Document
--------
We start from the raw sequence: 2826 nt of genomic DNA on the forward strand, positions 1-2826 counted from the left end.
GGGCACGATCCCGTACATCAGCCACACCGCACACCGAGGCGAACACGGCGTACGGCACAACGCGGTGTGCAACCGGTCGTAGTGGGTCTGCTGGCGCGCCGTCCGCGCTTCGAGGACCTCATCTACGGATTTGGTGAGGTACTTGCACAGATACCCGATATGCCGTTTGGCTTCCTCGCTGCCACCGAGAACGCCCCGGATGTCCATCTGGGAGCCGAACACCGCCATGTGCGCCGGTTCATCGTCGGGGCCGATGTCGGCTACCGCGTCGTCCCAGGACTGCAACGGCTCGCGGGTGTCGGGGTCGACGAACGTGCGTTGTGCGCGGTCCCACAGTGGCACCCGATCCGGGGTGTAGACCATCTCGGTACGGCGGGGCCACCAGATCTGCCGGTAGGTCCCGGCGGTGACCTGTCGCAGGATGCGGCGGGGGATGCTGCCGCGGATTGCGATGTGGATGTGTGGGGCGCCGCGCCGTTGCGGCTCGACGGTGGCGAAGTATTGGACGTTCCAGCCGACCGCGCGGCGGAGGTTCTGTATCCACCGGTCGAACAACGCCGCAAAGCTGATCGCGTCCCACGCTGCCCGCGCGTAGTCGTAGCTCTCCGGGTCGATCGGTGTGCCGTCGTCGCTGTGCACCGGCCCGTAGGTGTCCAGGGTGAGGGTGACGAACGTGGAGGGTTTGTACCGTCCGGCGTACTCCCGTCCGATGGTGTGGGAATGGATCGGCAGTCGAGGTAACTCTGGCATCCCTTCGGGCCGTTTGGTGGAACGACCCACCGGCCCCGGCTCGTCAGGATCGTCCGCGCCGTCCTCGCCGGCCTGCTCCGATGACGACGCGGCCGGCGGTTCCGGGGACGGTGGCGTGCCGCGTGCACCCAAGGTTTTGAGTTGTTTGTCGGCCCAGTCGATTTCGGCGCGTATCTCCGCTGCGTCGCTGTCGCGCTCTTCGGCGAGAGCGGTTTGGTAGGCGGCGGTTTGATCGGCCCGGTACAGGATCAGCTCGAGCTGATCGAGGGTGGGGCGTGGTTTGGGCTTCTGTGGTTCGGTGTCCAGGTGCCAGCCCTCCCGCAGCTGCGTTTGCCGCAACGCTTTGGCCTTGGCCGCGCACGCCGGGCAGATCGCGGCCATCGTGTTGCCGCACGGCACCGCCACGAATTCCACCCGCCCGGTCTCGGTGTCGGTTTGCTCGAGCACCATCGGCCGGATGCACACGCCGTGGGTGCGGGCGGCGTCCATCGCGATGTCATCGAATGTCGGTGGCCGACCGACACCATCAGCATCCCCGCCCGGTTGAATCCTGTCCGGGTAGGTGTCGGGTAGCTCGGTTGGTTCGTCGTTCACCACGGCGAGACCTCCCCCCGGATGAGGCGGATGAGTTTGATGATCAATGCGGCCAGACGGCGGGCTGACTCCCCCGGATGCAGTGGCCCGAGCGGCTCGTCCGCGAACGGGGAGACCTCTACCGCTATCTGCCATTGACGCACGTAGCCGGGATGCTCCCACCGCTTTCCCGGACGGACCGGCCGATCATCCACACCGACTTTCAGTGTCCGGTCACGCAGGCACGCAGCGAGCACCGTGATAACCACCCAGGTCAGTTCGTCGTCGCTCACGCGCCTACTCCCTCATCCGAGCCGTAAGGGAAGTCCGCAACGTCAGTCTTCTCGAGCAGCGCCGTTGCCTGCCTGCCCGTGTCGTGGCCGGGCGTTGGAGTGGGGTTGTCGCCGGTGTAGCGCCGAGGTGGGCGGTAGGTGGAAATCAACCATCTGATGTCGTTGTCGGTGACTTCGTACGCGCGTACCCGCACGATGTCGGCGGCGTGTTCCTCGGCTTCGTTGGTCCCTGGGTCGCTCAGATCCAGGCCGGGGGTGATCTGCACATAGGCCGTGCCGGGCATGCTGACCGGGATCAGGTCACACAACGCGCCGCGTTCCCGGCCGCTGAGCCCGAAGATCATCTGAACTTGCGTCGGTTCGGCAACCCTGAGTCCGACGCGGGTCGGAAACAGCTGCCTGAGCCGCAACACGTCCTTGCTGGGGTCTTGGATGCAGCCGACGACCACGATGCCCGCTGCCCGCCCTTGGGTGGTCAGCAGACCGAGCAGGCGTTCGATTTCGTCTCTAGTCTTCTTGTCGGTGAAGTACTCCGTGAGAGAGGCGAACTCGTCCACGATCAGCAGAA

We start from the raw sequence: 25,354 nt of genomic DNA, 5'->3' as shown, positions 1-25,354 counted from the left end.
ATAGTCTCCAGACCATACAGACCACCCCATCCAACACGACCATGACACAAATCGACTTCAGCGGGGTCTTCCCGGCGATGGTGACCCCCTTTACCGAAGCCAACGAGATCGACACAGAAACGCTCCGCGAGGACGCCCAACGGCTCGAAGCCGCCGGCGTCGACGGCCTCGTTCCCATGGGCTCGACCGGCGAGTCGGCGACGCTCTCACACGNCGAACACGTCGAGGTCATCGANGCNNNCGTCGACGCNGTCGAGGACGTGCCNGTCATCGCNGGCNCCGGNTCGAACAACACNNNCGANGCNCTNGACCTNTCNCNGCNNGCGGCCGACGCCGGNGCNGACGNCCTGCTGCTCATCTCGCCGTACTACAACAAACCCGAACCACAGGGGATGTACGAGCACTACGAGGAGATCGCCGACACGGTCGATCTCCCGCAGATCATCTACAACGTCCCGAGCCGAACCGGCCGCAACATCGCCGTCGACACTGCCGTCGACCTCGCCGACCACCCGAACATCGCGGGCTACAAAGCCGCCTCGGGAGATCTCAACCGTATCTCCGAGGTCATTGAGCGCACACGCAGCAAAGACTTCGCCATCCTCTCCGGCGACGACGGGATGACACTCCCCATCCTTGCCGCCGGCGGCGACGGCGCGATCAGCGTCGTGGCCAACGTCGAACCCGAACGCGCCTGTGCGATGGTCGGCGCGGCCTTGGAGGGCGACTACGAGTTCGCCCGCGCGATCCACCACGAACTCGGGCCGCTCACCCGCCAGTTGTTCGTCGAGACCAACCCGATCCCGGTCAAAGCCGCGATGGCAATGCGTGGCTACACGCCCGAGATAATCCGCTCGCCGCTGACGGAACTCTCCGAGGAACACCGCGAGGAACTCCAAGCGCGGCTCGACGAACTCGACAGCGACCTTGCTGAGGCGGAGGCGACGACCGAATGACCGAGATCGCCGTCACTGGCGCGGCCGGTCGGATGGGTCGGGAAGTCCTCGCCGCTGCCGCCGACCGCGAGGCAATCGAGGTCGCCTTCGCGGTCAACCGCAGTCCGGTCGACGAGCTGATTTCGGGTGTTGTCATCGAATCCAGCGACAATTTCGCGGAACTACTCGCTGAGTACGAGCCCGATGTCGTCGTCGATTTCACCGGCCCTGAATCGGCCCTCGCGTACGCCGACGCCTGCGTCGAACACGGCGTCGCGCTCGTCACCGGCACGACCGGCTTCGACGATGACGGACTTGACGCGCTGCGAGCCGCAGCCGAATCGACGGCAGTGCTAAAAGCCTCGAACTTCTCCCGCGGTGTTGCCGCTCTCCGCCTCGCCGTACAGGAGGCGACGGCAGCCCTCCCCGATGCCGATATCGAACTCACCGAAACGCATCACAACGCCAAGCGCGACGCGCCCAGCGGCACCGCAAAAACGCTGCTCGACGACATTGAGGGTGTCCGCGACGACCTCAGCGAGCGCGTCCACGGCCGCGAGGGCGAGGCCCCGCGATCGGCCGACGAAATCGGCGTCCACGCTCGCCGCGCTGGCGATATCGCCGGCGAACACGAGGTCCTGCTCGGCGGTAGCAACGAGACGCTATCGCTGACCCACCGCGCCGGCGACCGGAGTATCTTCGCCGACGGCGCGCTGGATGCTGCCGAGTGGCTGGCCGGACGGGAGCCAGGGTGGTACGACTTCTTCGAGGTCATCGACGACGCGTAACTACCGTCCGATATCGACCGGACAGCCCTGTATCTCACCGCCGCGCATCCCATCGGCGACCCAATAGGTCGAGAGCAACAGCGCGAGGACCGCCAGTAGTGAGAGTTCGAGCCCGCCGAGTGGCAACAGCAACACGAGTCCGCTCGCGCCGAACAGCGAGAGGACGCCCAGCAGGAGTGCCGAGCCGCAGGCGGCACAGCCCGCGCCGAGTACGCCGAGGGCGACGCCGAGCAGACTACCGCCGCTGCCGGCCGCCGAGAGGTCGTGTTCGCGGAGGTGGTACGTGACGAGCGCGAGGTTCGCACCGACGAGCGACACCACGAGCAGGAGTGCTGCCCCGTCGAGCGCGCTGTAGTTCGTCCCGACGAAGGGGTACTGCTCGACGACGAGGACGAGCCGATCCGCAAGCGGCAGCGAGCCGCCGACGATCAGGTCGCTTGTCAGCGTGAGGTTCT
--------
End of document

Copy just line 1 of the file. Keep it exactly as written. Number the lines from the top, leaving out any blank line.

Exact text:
We start from the raw sequence: 2826 nt of genomic DNA on the forward strand, positions 1-2826 counted from the left end.